Being kind dignifies our lives. But it’s not always easy or simple. Sometimes we find ourselves in the firing line, whether it’s because what we write stands for something that isn’t popular or because we inadvertently appear to be in in someone’s way.
When we face criticism or opposition, perhaps especially when it appears to come out of nowhere, it’s so easy for our shadow sides to spring into action. We can lie awake at night thinking of reposts and rebuttals, but the truth is that our wounded egos are not what need saving. If what we are writing matters, then it’s so much more than ego that we need to defend, but not with cruelty, which only ever demeans everyone involved.
The writer as negotiator
The philosopher Søren Kierkegaard understood this. He noted in his diaries that critics and bullies generally act out of envy or fear. Yet he also understood that showing some kindness, even a small remark, could puncture the tension because the other person feels involved, feels him or herself as a participant. He observes that the same people who bated him one moment
… would be happy to cry bravo for me if I merely addressed a friendly, let alone, flattering word to them …
In a later diary entry he writes:
Showing that they don’t care about me, or caring that I should know they don’t care about me, still denotes dependence… They show me respect precisely by showing me that they don’t respect me.
Under pressure of criticism, a writer can feel overwhelmed, but Kierkegaard is right. It’s when people ignore our writing that we should worry, not when they protest about it. Indifference is a much worse fate than antipathy.
And some of that antipathy might be converted to something more positive with a little kindness.
The writer as rebel
But whether we convert or antagonise, we have to stay true to our voices and to what we want to say. Radical writing that advocates for the planet, for social justice, for lives of integrity isn’t about self-defence or point scoring. Truly changing the world can mean being in the firing line, something that Albert Camus clearly understood when he wrote The Rebel.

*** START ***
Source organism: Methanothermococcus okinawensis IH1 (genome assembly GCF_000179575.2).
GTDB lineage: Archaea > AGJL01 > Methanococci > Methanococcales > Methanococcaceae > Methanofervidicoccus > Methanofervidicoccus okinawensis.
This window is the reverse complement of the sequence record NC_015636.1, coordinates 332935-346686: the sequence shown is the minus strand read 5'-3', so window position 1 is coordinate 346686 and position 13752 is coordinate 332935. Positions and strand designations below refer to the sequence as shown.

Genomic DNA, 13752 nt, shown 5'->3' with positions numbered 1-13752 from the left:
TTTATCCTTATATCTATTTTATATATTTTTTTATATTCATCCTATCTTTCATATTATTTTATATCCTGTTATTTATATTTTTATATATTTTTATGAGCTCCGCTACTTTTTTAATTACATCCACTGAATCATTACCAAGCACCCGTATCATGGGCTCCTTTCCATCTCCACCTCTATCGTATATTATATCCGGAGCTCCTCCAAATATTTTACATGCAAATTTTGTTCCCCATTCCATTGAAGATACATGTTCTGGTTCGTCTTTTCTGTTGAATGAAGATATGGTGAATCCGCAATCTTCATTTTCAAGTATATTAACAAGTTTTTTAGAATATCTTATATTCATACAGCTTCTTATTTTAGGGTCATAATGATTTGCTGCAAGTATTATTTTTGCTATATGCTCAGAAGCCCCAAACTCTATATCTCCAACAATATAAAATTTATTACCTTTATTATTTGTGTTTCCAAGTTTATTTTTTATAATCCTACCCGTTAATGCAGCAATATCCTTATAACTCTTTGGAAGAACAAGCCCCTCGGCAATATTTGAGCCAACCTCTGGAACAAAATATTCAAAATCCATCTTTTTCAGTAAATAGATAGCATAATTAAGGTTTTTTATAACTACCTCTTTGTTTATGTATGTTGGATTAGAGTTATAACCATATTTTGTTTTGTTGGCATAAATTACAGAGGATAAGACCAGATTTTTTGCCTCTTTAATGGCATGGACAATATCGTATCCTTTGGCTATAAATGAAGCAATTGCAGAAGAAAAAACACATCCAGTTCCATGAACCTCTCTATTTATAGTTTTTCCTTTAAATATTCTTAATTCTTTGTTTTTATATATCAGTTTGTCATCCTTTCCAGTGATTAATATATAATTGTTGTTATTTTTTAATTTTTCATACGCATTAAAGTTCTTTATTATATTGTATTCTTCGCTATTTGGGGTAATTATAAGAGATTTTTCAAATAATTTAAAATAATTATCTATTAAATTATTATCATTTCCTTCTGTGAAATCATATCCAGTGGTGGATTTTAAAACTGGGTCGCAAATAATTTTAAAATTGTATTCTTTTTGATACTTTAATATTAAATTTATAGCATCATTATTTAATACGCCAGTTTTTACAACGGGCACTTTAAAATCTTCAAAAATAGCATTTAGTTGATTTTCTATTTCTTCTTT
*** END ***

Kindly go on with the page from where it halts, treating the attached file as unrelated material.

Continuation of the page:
What is a rebel? A [wo]man who says no, but whose refusal does not imply a renunciation. [S/]he is also a [wo]man who says yes
… a complete and spontaneous loyalty to certain aspects of himself.
When we know our values and stand by them, we won’t always be popular, but we will develop integrity:
Not every value entails rebellion, but every act of rebellion tacitly invokes a value…
Why rebel if there is nothing permanent in oneself worth preserving?
Such integrity is not about defending the self but about being writers who care about the world:
The affirmation implicit in every act of rebellion is extended to something that transcends the individual … An act of rebellion is not, essentially, an egoistic act … When [s/]he rebels, a [wo]man identifies [her/]himself with other [wo]men and so surpasses [her/]himself, and from this point of view human solidarity is metaphysical.
Rebellion, Camus notes, is profoundly positive in what it defends. There will always be injustice in the world. There will always be suffering. But writers can always be those who show outrage in the face of this. Outrage that joins with Dostoevsky’s character, Dimitri Karamazov, in demanding “Why?”, but doesn’t join with cries for revenge.
Real generosity toward the future lies in giving all to the present.
Camus wrote of Simone Weil, whose act of rebellion was to refuse to eat more than the ration given to Jews in Nazi-occupied France, when she was very ill with tuberculosis.
But rebelling against the status quo, whether in an act of solidarity or by writing something that stands up for the planet or the multitudes of suffering, can bring unwanted attention.
The writer as a creation
However we choose to negotiate with those who are threatened by our message and however we choose to take our courage in hand, attacks on our writing can still be deeply unsettling. One of the reasons for this is that what we write and create and who we are, are intimately entwined.